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From Forest Pathology in New Zealand No. 16. Nursery diseases.
Based on Margaret Dick and AL Vanner  (1986),
Revised by MA Dick (2008).

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Formerly known as the Forest Research Institute, Scion has been a leader in research relating to forest health for over 50 years. The Rotorua-based Crown Research Institute continues to provide science that will protect all forests from damage caused by insect pests, pathogens and weeds. The information presented below arises from these research activities.

Causal organisms
Many soil-inhabiting fungi have been associated with damping-off. In New Zealand the most important are:
Cylindrocladium scoparium Morgan,
Fusarium spp.,
Phytophthora spp.,
Pythium spp.,
Rhizoctonia solani Kuhn

Fig. 10 – Small Pinus radiata seedlings with collapse of the succulent stem caused by Phytophthora sp.

Type of injury
Seedling mortality.

Diagnostic features

  • Bare spaces in nursery beds.
  • Small seedlings lying on the ground after collapse of succulent stems (Fig. 10).

Small seedlings of all plants are susceptible to attack by damping-off fungi.

Throughout New Zealand.

Disease development
All the tissues of very young seedlings are susceptible to infection by non-specific parasites. These diseases are more prevalent in moist soils and wet weather, hence the name "damping-off". There are two types of damping-off:
(a) Pre-emergence damping-off is recognised by bare spaces in the rows of seedlings caused by some germinating seeds rotting before they break through the soil. Though a sparse crop may be due to low viability of seed, it is more frequently a result of soil fungi attacking the germinating seeds.
(b) Post-emergence damping off is the collapse and withering of seedlings soon after they have emerged from the soil. This may be due to fungal attack on the stem or roots or both.
Damping-off fungi grow freely from the diseased tissue back into the soil. All damping-off fungi normally live on dead plant material in the soil and their continued development is enhanced by the nutrient supply provided by the dead seedlings.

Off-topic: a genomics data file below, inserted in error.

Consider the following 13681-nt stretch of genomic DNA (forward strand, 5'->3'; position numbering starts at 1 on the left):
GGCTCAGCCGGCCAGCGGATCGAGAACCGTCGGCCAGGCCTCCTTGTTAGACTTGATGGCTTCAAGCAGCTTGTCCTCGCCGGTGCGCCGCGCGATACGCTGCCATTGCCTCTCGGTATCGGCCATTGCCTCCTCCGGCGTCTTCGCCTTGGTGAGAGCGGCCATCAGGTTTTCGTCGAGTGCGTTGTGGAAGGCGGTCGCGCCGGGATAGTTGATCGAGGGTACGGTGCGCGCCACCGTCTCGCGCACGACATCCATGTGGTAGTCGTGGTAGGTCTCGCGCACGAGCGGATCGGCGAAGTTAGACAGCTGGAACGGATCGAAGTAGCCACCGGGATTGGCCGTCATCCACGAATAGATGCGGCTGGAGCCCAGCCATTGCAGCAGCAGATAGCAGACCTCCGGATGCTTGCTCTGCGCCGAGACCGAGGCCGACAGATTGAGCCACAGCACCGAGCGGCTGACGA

Cylindrocladium scoparium has been recorded less frequently in forest nurseries than the other damping-off pathogens, but can cause significant losses. In addition to below-ground attack, C. scoparium may also attack the succulent stem or first leaves. This occurs under conditions of high humidity following excessive rain (or over-watering), and there may be rapid spread of the fungus from seedling to seedling. Spores may be produced on the dead stems giving a powdery appearance to the host. When environmental conditions are unfavourable for growth, sclerotia (small dense masses of fungal tissue) are formed and these remain dormant in the soil until conditions improve.

Infection by Fusarium species can occur over a wide soil moisture range, but the optimum soil temperature is between 20 and 30oC, which is generally higher than for other damping-off fungi. Thick-walled spores (chlamydospores) are formed under adverse environmental conditions and remain dormant in the soil until conditions are suitable for germination.

Phytophthora and Pythium species are closely related and are generally considered to be the most destructive and the most prevalent of the damping-off micro-organisms. Infection occurs when the spores come in contact with susceptible root tissue, germinate, and penetrate the root wall. As the spores are mobile, moving free in soil water between the soil particles, high soil moisture content is needed for spore release and dispersal.

As Rhizoctonia solani is strongly aerobic, attack by this fungus is generally confined to the upper 1.5 cm of soil and to stems in the saturated air just above the soil. Abundant soil moisture inhibits the activity of this fungus in the soil, although at these times it may grow over the soil surface attacking emerging seedlings. Rhizoctonia does not produce spores but forms abundant sclerotia. In very acid soils, R. solani tends to predominate over other damping-off fungi.